The United States-led coalition has damaged the Islamic State (ISIS/ISIL/Daesh) in Syria and Iraq, but evidence shows the strikes have done little to stop the terrorist group’s expansion.
Pentagon officials told The New York Times that recent attacks across Europe prove the Islamic State has expanded past its self-declared Caliphate in Iraq and Syria.
“Defeating the formal military presence of a terrorist group will not significantly mitigate the threat of lone wolf or small independent cells that are based in the West,” explained Foundation for Defense of Democracies member Jonathan Schanzer.
Schanzer found that the Islamic State can attack the West with little money. The materials in Brussels, Belgium, only cost between $10,000 to $15,000.
Deputy Secretary of State Antony J. Blinken stated:
Even as we advance our efforts to defeat Daesh on the front lines, we know that to be fully effective, we must work to prevent the spread of violent extremism in the first place — to stop the recruitment, radicalization and mobilization of people, especially young people, to engage in terrorist activities.
The cheap attacks fit into the Islamic State’s budget, which has fallen. Last December, Army Col. Steve Warren, the spokesman for the coalition, said the airstrikes shut down the majority of the group’s lucrative black market oil business.
“Coalition forces curbed ISIS capacity in the export of oil by 90 percent,” he declared.
However, the airstrikes have only liquidated “10 depots where the Islamic State stored hard currency.” Some officials said one attack in January ruined “tens of millions of dollars.” Others did not express the same optimism.
“There’s a lot less certainty about how much money actually evaporated,” insisted Howard Shatz, senior economist at the RAND Corporation.
Russia’s ambassador to the United Nations recently alleged the Islamic State makes between $100-$200 million a year by selling priceless antiques they seize. Experts previously put the amount at $36 million a year. The Islamic State began profiting off the priceless items when they began their Caliphate in 2014. Illegal antiques “[rank] third in global organized crime.”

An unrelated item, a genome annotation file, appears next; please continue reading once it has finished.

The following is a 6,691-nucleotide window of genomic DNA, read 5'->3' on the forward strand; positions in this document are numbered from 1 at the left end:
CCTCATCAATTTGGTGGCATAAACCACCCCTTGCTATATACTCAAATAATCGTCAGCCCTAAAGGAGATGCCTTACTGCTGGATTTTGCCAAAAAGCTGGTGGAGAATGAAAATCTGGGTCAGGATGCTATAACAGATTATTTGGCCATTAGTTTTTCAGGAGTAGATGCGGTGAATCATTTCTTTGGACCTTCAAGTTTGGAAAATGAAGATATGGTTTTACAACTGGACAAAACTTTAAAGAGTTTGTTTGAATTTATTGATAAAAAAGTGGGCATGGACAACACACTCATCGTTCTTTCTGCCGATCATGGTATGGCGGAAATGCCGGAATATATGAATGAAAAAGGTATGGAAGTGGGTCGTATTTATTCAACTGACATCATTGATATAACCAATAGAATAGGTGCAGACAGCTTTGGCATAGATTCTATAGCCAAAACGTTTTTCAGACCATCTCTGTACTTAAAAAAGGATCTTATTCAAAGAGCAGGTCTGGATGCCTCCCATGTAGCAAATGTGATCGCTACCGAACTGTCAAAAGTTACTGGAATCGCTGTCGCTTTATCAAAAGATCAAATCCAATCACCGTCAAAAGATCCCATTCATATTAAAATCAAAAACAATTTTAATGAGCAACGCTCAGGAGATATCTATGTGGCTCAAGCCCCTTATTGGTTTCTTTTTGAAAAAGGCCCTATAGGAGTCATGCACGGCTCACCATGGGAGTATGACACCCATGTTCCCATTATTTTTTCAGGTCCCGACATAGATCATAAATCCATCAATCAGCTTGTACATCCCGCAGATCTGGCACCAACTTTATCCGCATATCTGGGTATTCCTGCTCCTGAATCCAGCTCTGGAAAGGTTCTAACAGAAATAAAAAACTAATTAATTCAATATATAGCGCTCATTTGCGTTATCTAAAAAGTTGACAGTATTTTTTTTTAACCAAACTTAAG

Last summer, Facebook shut down as many Arabic-language pages as they could when the owners tried to sell Syrian antiques stolen from areas controlled by the Islamic State. Online auction site eBay has also denied any knowledge of terrorists using the popular website to auction the antiques.
A company statement said that “eBay has absolutely zero interest in having illicit listings of cultural or historical goods appear on our platforms,” adding, “We’re currently looking into the claims of this letter. To date, we are not aware of any direct evidence of listings for items on eBay that resulted from ISIL looting or similar activity.”
Officials said the Islamic State cut salaries of the fighters in its Caliphate. People who have left claim the cuts have caused low morale, but American officials say the terrorists can still pay their fighters.
“There is no simple tool to separate ISIL from its vast wealth,” said Daniel L. Glaser, assistant treasury secretary for terrorist financing.